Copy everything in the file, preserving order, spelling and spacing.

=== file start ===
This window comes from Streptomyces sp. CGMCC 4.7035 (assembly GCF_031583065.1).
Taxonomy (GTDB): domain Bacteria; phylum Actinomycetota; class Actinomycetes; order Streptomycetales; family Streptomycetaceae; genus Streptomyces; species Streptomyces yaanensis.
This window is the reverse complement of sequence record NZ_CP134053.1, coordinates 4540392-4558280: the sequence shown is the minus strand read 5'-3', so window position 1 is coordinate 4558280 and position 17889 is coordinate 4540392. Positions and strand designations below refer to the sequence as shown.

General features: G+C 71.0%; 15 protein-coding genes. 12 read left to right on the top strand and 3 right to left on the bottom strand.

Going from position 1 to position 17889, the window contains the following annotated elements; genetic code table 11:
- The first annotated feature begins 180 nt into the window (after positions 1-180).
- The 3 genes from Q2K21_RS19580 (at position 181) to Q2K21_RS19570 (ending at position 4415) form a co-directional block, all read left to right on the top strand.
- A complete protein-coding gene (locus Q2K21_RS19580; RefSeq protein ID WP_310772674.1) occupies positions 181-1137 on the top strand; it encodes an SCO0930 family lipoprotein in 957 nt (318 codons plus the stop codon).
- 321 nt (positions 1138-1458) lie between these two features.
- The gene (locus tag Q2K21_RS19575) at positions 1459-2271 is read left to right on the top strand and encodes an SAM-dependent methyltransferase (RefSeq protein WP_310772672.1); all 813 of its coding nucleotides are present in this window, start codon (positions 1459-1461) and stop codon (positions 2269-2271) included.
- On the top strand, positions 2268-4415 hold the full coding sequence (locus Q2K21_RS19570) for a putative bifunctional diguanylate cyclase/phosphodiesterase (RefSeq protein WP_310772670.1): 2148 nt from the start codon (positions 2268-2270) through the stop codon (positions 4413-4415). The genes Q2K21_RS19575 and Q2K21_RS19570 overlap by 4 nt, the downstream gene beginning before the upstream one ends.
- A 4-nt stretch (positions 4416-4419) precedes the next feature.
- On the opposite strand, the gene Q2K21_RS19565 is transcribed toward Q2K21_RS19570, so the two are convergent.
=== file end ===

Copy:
This window comes from Streptomyces sp. CGMCC 4.7035 (assembly GCF_031583065.1).
Taxonomy (GTDB): domain Bacteria; phylum Actinomycetota; class Actinomycetes; order Streptomycetales; family Streptomycetaceae; genus Streptomyces; species Streptomyces yaanensis.
This window is the reverse complement of sequence record NZ_CP134053.1, coordinates 4540392-4558280: the sequence shown is the minus strand read 5'-3', so window position 1 is coordinate 4558280 and position 17889 is coordinate 4540392. Positions and strand designations below refer to the sequence as shown.

General features: G+C 71.0%; 15 protein-coding genes. 12 read left to right on the top strand and 3 right to left on the bottom strand.

Going from position 1 to position 17889, the window contains the following annotated elements; genetic code table 11:
- The first annotated feature begins 180 nt into the window (after positions 1-180).
- The 3 genes from Q2K21_RS19580 (at position 181) to Q2K21_RS19570 (ending at position 4415) form a co-directional block, all read left to right on the top strand.
- A complete protein-coding gene (locus Q2K21_RS19580; RefSeq protein ID WP_310772674.1) occupies positions 181-1137 on the top strand; it encodes an SCO0930 family lipoprotein in 957 nt (318 codons plus the stop codon).
- 321 nt (positions 1138-1458) lie between these two features.
- The gene (locus tag Q2K21_RS19575) at positions 1459-2271 is read left to right on the top strand and encodes an SAM-dependent methyltransferase (RefSeq protein WP_310772672.1); all 813 of its coding nucleotides are present in this window, start codon (positions 1459-1461) and stop codon (positions 2269-2271) included.
- On the top strand, positions 2268-4415 hold the full coding sequence (locus Q2K21_RS19570) for a putative bifunctional diguanylate cyclase/phosphodiesterase (RefSeq protein WP_310772670.1): 2148 nt from the start codon (positions 2268-2270) through the stop codon (positions 4413-4415). The genes Q2K21_RS19575 and Q2K21_RS19570 overlap by 4 nt, the downstream gene beginning before the upstream one ends.
- A 4-nt stretch (positions 4416-4419) precedes the next feature.
- On the opposite strand, the gene Q2K21_RS19565 is transcribed toward Q2K21_RS19570, so the two are convergent.